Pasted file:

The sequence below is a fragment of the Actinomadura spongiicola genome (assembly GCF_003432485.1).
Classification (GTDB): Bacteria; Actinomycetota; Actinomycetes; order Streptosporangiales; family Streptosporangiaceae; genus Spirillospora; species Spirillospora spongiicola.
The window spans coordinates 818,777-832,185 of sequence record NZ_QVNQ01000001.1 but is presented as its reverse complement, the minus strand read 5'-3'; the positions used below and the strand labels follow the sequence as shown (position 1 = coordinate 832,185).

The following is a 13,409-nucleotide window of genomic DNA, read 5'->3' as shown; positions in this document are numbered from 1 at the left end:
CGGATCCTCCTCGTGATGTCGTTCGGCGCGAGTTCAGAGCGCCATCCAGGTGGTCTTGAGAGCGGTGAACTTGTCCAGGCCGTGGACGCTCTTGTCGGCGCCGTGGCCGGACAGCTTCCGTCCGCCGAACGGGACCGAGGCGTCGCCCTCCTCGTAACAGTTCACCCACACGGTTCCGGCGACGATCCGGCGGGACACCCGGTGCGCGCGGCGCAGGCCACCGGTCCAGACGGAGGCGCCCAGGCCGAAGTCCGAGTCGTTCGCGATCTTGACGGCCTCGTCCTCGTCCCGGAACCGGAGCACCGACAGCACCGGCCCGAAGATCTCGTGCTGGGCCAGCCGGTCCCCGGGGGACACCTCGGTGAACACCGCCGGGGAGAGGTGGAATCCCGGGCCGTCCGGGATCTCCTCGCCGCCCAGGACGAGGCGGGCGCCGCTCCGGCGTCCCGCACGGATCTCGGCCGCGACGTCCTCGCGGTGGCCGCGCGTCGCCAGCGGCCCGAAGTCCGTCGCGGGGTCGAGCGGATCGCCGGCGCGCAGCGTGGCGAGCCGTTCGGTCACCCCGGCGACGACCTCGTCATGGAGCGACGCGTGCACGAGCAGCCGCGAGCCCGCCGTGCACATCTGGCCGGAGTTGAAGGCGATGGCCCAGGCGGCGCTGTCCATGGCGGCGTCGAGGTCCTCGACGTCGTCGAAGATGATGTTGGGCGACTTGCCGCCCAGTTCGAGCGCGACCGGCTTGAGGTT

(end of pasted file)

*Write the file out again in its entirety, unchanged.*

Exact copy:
The sequence below is a fragment of the Actinomadura spongiicola genome (assembly GCF_003432485.1).
Classification (GTDB): Bacteria; Actinomycetota; Actinomycetes; order Streptosporangiales; family Streptosporangiaceae; genus Spirillospora; species Spirillospora spongiicola.
The window spans coordinates 818,777-832,185 of sequence record NZ_QVNQ01000001.1 but is presented as its reverse complement, the minus strand read 5'-3'; the positions used below and the strand labels follow the sequence as shown (position 1 = coordinate 832,185).

The following is a 13,409-nucleotide window of genomic DNA, read 5'->3' as shown; positions in this document are numbered from 1 at the left end:
CGGATCCTCCTCGTGATGTCGTTCGGCGCGAGTTCAGAGCGCCATCCAGGTGGTCTTGAGAGCGGTGAACTTGTCCAGGCCGTGGACGCTCTTGTCGGCGCCGTGGCCGGACAGCTTCCGTCCGCCGAACGGGACCGAGGCGTCGCCCTCCTCGTAACAGTTCACCCACACGGTTCCGGCGACGATCCGGCGGGACACCCGGTGCGCGCGGCGCAGGCCACCGGTCCAGACGGAGGCGCCCAGGCCGAAGTCCGAGTCGTTCGCGATCTTGACGGCCTCGTCCTCGTCCCGGAACCGGAGCACCGACAGCACCGGCCCGAAGATCTCGTGCTGGGCCAGCCGGTCCCCGGGGGACACCTCGGTGAACACCGCCGGGGAGAGGTGGAATCCCGGGCCGTCCGGGATCTCCTCGCCGCCCAGGACGAGGCGGGCGCCGCTCCGGCGTCCCGCACGGATCTCGGCCGCGACGTCCTCGCGGTGGCCGCGCGTCGCCAGCGGCCCGAAGTCCGTCGCGGGGTCGAGCGGATCGCCGGCGCGCAGCGTGGCGAGCCGTTCGGTCACCCCGGCGACGACCTCGTCATGGAGCGACGCGTGCACGAGCAGCCGCGAGCCCGCCGTGCACATCTGGCCGGAGTTGAAGGCGATGGCCCAGGCGGCGCTGTCCATGGCGGCGTCGAGGTCCTCGACGTCGTCGAAGATGATGTTGGGCGACTTGCCGCCCAGTTCGAGCGCGACCGGCTTGAGGTT